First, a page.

Best Book Publishers UK | Austin Macauley Publishers

By: Dr Patrick Treacy


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Pandemics inflict significant harm on societies, often exacerbated by human activities that alter the natural environment. As cities expand, encroaching on areas once inhabited by wildlife, the risk of disease transmission increases. Bacteria have existed for 3.5 billion years and viruses for 1.5 billion years, while humans have only been around for 130,000 years. Coronaviruses have a long evolutionary history of over fifty million years, with some recent strains dating back to around 8000 BCE, indicating a prolonged coevolution with bats and birds.

Advancements in technology during the 20th century have facilitated rapid global travel, allowing microbes to spread more quickly than ever before. The 1918 influenza pandemic, often referred to as the ‘Spanish’ flu, was particularly devastating, claiming between 50 and 100 million lives, or about five percent of the global population at the time. Major pandemics have historically led to significant social changes: the Justinian Plague contributed to the rise of Christianity, the bubonic plague heralded the end of serfdom, and the aftermath of the ‘Spanish’ flu saw many governments adopting socialized medicine.

The concept began in socialist Russia and soon spread to countries like France, New Zealand, and eventually Great Britain. It took the return of battle-hardened soldiers from World War II to push this agenda politically in the UK. Post-war, the growing influence of the United States and the nascent World Health Organisation led to the decline of privileged classes and the establishment of the fundamental right to healthcare for every human being, irrespective of their background.

As the world confronts the final stages of another global pandemic, the future remains uncertain. There are questions about whether new vaccines will effectively control the disease, leaving societies worldwide in a state of anticipation and adaptation.

Dr Treacy was awarded the “Top Aesthetic Practitioner in the World 2019” at the MyFaceMyBody Global Awards (Las Vegas). He won the ‘Doctor of the Year’ UK 2019 (Las Vegas) and ‘Doctor of the Year’ UK and Ireland 2018 at the Safety in Beauty Diamond Award (London). He won the Royal Society of Medicine (London) Research Poster Award 2019. He is among a few doctors in the world to have won the coveted AMEC Trophy three times (Paris 2014 and 2016, Monaco 2019) for varied research relating to the use of stem cells and platelets in treating cancer cachexia and reversing skin necrosis. He won the MyFaceMyBody Trophy in London (2016) for medical research and was Highly Commended (London 2012 and 2013) for studies relating to the use of platelet-rich plasma, growth signalling factors and 633nm red light in both facial rejuvenation and hair transplant. These types of procedures are now popularised and being used by clinicians all around the world. He was given the CCME Medal for “Excellence in contributions to Aesthetic Medicine” (Mexico 2016) and was Highly Commended in “Doctor of the Year” Category (London 2016).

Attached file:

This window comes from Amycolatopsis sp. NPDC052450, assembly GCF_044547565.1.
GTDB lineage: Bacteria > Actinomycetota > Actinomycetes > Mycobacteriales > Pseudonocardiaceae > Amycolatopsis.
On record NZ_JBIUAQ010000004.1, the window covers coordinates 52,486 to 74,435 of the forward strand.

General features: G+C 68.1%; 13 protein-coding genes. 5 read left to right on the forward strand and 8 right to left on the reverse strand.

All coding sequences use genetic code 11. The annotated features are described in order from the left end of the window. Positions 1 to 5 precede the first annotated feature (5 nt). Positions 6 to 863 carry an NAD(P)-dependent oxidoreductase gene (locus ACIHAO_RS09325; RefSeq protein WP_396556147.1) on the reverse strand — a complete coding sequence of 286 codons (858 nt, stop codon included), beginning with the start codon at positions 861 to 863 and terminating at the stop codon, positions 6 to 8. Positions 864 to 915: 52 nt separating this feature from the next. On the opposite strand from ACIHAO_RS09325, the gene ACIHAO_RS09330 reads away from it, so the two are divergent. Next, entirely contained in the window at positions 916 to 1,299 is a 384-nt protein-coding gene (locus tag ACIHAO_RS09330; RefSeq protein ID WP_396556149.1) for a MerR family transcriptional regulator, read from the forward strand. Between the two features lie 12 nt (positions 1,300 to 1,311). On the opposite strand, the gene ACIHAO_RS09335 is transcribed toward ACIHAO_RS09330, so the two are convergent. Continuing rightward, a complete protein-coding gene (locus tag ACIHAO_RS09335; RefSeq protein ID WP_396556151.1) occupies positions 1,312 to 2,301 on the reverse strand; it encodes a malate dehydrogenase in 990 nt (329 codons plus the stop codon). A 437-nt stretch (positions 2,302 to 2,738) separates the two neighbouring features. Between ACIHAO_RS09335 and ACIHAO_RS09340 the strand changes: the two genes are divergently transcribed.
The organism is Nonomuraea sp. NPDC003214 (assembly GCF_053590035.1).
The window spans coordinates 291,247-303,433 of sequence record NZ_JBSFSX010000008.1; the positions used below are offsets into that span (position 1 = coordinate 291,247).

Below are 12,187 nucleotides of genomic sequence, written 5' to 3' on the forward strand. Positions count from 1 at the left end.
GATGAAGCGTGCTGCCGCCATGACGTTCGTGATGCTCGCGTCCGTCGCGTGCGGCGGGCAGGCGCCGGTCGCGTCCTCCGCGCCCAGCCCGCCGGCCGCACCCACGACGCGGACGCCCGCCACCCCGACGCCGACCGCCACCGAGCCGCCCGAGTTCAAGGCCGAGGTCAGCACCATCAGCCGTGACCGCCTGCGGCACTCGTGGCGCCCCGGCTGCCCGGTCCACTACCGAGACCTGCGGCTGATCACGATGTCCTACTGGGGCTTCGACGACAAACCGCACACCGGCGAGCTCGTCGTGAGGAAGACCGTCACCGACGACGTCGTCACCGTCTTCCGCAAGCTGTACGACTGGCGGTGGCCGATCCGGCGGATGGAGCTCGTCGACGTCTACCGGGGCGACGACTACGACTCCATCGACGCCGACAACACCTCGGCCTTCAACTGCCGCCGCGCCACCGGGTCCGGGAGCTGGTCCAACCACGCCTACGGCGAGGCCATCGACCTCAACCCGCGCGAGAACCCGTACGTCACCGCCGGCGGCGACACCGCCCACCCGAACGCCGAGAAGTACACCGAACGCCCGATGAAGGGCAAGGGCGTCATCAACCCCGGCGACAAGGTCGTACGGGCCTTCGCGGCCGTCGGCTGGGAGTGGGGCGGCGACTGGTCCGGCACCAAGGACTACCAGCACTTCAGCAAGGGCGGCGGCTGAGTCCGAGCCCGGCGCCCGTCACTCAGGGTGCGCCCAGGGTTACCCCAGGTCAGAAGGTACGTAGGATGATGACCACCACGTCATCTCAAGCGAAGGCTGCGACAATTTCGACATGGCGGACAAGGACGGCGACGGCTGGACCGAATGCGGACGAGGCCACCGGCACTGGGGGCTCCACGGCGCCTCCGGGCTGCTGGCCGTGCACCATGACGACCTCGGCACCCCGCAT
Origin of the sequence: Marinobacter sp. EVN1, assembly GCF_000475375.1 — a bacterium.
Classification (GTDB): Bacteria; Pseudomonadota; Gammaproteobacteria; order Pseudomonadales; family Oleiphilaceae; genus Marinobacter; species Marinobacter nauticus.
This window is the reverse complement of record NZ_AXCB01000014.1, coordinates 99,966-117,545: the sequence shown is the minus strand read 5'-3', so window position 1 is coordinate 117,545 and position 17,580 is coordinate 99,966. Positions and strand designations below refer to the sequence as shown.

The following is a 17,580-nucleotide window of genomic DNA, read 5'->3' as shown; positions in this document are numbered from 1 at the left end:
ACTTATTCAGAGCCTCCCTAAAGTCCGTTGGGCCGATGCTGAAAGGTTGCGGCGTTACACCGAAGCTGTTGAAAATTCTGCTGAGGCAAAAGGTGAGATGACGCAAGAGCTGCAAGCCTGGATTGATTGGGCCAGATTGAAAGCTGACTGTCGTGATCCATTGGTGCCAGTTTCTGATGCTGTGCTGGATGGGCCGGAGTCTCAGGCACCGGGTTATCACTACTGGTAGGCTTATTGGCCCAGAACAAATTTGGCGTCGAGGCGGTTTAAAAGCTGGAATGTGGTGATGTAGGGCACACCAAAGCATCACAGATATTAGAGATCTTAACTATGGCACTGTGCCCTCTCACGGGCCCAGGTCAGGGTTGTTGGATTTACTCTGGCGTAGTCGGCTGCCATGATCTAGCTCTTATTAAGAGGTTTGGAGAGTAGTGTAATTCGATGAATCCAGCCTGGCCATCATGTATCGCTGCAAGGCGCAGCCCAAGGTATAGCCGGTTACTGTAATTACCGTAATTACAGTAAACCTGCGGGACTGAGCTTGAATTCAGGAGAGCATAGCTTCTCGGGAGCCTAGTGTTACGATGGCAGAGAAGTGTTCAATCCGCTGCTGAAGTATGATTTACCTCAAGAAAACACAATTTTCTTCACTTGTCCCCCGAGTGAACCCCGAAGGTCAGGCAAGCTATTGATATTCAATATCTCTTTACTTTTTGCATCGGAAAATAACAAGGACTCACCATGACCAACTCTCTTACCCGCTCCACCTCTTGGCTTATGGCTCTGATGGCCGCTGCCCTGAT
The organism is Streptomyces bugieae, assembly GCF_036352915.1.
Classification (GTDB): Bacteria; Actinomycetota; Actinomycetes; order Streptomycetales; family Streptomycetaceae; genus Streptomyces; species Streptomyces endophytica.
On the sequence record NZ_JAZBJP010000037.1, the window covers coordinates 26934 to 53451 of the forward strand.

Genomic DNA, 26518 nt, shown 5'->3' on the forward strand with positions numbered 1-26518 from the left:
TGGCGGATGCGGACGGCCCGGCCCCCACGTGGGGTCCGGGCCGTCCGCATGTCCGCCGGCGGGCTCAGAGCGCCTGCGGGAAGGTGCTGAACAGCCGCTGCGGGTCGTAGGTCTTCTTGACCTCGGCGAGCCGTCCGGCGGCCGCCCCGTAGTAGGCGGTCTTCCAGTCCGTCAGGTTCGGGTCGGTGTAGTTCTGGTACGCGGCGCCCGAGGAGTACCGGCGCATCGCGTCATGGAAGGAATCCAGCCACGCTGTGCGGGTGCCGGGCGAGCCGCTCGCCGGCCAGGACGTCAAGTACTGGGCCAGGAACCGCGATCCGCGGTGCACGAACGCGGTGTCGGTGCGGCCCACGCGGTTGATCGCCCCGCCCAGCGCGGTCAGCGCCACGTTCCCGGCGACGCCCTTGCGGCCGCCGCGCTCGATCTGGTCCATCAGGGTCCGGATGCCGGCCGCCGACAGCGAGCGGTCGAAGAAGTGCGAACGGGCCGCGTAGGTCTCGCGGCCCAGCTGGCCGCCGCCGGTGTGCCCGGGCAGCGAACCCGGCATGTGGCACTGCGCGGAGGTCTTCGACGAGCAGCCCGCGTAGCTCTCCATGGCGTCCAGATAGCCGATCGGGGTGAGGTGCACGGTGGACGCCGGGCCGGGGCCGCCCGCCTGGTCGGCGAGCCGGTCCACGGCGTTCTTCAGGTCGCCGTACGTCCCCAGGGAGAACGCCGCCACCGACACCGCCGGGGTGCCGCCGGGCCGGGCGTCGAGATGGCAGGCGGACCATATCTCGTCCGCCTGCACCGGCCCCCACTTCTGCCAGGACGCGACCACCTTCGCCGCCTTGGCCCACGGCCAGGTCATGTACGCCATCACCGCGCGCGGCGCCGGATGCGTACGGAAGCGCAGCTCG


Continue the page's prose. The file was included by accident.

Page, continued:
He is recognised as one of the most influential aesthetic practitioners in the world being named for the third time amongst the MyFaceMyBody “Ultimate 100 Global Aesthetic Leaders” (Las Vegas 2019, Los Angeles 2018, London 2017). He received the MyFaceMyBody Specialist Award (London 2018) for research contributions to the field of Aesthetic Medicine. He was awarded a Laureate in Aesthetic Medicine by the Azerbaijani College of Medicine and given the Beauty & Anti-Ageing Trophy (Baku 2017) for contributions to the field of Aesthetic Medicine. He was awarded the 1st AIDA Trophy for his research in Aesthetic Medicine (Abu Dhabi 2017). His research has strongly influenced this specialist area where he has developed global protocols relating to dermal filler complications and wound healing, as well as pioneering techniques for HIV facial lipodystrophy facial endoprostheses and radiosurgery venous thermocoagulation. He won both the “Irish Healthcare Award for Medical Research” (Dublin 2017) and the “British College of Aesthetic Medicine Award for Medical Research” (London 2017).

Dr Treacy was Chairman of the Organising Committee of Royal Society of Medicine (London) Aesthetic Congress 2019, Chairman of the Irish Association of Cosmetic Doctors, and the Irish Representative of the British Association of Cosmetic Medicine. He serves on the editorial boards of five international aesthetic journals. He is author and co-author of many articles in peer-reviewed scientific journals and has contributed to chapters of medical books.

Dr Treacy is a fellow of the Royal Society of Medicine and the Royal Society of Arts (London). He is Chairman of the Ailesbury Humanitarian Foundation and is the driving force behind countless humanitarian efforts that impact the lives of children in communities across Africa, Haiti, and the Third World. To this end, he has opened orphanages in Monrovia, Liberia, and Mirebalais, Haiti. He practices cosmetic medicine in his clinics in Dublin and Cork. He is an advanced aesthetic trainer and has trained over 3,500 doctors and nurses from around the world. He has featured on CNN, Dr Drew, RTÉ, TV3, Sky News, BBC, and Newsweek.

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